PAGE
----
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  Last Year at Marienbad Memories Are Made Of This
Year: 1961
Director: Alain Resnais
Stars: Delphine Seyrig, Giorgio Albertazzi, Sacha Pitoëff, Françoise Bertin, Luce Garcia-Ville, Héléna Kornel, Françoise Spira, Karin Toche-Mittler, Pierre Barbaud, Wilhelm von Deek, Jean Lanier, Gérard Lorin, Davide Montemuri, Gilles Quéant, Gabriel Werner
Genre: WeirdoBuy from Amazon
Rating:  9 (from 2 votes)
Review: A man's voice is heard intoning dialogue about this country mansion which he repeats over and over: about the corridors, the baroque decoration, the thick carpets which swallow sound, and so on. There are people here, such as the servants who stand silently awaiting to be called, and as we travel past the rooms towards the sound of the man's voice we see guests have arrived and are staring in rapt attention, almost in a daze, at something. Make that someone: two people stand on the stage of the mansion's small theatre, the man who is speaking and the woman who is listening; he finishes and the audience erupt in applause.

It's safe to say Last Year at Marienbad didn't get quite the same reaction from everyone who watched it, indeed it turned out to be one of the most divisive films ever made, with a cult who loved its gamesplaying and sleek, black and white appearance while many others became actively angry with the work and its refusal to explain itself over the course of ninety minutes or so. It belonged to the spirit of revolution in classical music of the era, where repetition and dischord were as important as melody, if not more so: never mind the content, feel the form and structure, though we had to look to the screenwriter Alain Robbe-Grillet to see the roots of his style were literary.

He had made a name for himself penning impenetrable, deliberately complex and confusing novels, part of an avant-garde movement in writing of the nineteen-fifties, so when a meeting was arranged with director Alain Resnais whose Hiroshima Mon Amour had made waves around the cinema world, it was a marriage made in experimental film heaven. Or hell, as some would have it, though in a way you could interpret the characters as having gone through some kind of temporal trauma to end up in a deathly limbo where time has lost all meaning and there is no escape. You could see the influence of this in many places from Patrick McGoohan's classic television series The Prisoner to Stanley Kubrick's equally tricksy The Shining, but this remained very much one of a kind otherwise.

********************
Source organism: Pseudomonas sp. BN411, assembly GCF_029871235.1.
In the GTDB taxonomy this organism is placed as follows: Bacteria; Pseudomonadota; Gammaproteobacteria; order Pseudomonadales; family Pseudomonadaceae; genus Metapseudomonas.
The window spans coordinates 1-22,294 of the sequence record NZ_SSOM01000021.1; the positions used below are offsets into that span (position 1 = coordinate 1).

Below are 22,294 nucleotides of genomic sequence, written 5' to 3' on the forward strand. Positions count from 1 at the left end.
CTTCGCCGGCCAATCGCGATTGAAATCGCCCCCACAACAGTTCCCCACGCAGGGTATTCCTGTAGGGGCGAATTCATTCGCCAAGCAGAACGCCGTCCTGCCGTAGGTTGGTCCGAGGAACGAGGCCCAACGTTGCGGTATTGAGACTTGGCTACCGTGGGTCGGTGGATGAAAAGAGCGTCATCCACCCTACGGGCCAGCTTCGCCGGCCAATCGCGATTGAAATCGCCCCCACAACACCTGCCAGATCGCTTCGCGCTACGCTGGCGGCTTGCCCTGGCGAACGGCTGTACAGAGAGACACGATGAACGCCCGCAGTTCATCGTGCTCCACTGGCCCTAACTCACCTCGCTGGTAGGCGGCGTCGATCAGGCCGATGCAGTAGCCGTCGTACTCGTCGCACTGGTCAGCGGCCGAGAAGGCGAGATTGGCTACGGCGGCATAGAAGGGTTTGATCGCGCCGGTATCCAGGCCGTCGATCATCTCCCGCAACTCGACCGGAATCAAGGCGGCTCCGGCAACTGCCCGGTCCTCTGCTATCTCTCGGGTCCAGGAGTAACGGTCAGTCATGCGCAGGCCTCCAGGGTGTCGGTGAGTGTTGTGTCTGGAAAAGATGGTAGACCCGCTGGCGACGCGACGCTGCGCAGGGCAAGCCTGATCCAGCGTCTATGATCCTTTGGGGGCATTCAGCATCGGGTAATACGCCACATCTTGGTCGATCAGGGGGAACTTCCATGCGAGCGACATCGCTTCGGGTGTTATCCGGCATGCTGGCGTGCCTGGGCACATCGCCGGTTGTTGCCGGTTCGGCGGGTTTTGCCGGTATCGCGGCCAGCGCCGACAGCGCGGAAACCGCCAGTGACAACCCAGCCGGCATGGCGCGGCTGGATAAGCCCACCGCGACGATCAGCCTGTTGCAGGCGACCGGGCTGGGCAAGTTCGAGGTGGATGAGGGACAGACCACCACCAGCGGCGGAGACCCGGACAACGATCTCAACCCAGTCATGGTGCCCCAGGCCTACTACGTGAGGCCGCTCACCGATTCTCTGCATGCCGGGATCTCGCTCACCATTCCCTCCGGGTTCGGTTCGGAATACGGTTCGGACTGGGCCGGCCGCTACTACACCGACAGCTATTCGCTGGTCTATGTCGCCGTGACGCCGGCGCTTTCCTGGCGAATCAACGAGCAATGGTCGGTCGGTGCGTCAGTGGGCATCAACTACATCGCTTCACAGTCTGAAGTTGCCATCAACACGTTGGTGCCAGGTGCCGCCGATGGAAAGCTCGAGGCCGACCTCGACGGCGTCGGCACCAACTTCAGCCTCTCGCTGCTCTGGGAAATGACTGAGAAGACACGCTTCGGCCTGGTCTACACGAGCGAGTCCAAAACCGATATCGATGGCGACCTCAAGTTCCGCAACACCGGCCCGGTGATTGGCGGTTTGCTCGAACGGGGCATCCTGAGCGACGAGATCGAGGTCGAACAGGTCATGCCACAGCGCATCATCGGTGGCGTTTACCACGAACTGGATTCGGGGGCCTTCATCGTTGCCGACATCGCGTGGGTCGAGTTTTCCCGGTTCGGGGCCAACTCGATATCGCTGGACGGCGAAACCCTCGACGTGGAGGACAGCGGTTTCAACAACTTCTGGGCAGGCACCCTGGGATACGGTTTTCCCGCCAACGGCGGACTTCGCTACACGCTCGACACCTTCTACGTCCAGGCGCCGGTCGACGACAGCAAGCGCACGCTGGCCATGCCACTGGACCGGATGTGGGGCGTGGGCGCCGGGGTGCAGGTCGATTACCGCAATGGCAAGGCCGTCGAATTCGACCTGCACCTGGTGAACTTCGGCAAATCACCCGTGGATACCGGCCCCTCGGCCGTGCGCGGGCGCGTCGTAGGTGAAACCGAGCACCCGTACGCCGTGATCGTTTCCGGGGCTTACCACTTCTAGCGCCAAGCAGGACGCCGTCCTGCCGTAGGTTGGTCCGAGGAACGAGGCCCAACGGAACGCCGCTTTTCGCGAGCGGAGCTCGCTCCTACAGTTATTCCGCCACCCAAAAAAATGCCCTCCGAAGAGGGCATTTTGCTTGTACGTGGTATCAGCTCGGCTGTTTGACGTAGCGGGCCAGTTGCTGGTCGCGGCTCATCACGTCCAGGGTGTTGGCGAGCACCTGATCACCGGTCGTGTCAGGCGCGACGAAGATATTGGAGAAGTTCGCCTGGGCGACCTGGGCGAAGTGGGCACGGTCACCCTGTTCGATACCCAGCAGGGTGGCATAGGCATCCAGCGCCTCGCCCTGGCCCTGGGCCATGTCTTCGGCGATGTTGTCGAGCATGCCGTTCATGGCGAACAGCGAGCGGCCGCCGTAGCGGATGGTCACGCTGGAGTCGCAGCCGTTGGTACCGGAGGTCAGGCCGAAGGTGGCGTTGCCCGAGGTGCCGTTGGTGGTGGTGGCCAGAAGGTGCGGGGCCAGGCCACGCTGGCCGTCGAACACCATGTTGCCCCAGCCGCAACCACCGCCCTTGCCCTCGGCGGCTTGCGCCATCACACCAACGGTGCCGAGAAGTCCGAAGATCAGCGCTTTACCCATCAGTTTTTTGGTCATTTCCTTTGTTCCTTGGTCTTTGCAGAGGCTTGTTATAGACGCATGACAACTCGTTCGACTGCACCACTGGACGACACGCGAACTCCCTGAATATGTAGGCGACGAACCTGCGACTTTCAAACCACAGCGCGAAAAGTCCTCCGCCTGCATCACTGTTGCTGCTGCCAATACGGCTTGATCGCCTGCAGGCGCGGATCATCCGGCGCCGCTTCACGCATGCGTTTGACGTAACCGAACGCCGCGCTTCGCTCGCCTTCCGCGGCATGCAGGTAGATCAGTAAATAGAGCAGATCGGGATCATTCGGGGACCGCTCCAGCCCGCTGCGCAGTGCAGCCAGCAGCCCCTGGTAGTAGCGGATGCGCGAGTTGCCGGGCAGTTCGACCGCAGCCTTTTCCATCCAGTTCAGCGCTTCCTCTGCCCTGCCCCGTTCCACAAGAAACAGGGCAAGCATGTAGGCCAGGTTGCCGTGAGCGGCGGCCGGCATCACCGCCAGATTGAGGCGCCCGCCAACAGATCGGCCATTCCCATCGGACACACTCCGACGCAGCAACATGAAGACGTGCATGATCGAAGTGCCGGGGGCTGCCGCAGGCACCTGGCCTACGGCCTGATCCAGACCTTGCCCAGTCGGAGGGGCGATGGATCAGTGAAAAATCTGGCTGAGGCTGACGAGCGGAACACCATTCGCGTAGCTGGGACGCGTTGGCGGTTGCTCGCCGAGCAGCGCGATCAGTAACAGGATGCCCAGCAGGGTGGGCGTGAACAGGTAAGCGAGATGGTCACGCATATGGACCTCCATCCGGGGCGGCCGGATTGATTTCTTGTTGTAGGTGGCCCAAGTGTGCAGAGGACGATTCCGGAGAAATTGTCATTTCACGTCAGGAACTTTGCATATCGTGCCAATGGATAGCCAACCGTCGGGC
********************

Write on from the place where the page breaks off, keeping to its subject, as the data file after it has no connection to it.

The plot, such as it was, concerned a woman known only as A (Delphine Seyrig in her breakthrough role) basically being pestered by a man known only as X (Giorgio Albertazzi) who is intent on getting her to remember the last time they met, except she doesn't believe they have ever encountered one another before. He spends the rest of the movie trying to persuade her they actually were having a deeply meaningful love affair, yet she resists, and her mind begins to crack under the pressure, or at least that appears to be what is happening. The typical Resnais obsession with memory and the way we return to the past in our mind not so much to recall happy times but more like a tongue worrying at a loose tooth was well to the fore, and the detractors would tell you the results were screamingly boring, and oh how they liked to belabour this opinion.

However, maybe Kubrick had something in allowing Last Year at Marienbad to influence his chiller, for there was something about the language of horror movies here. That fear of losing your mind, of not being in control, even of psychological violence could be seen in the manner in which A is worn down: she never gives in but maybe she doesn't need to as everything around her has her trapped in what from many angles looks like a nightmare, not least the dreamlike atmosphere and methods. At points the film erupts in gushes of panicky emotion as Frances Seyrig's music, all too aptly sounding as if the Phantom of the Opera is playing his pipe organ just out of shot, rises to a frightening crescendo, and A is even shot by her husband (Sacha Pitoëff) in one scene before X decides that's not the way he wants to recall her because it doesn't fit the narrative in his mind. All the way through the side characters play an impenetrable game as if to echo the filmmakers' devices, and you may not understand this, but its eerie, sinister, even alarming quality was (ironically) hard to forget, love or hate its grasp on your subconscious.

Aka: L'année dernière à Marienbad
Reviewer: Graeme Clark


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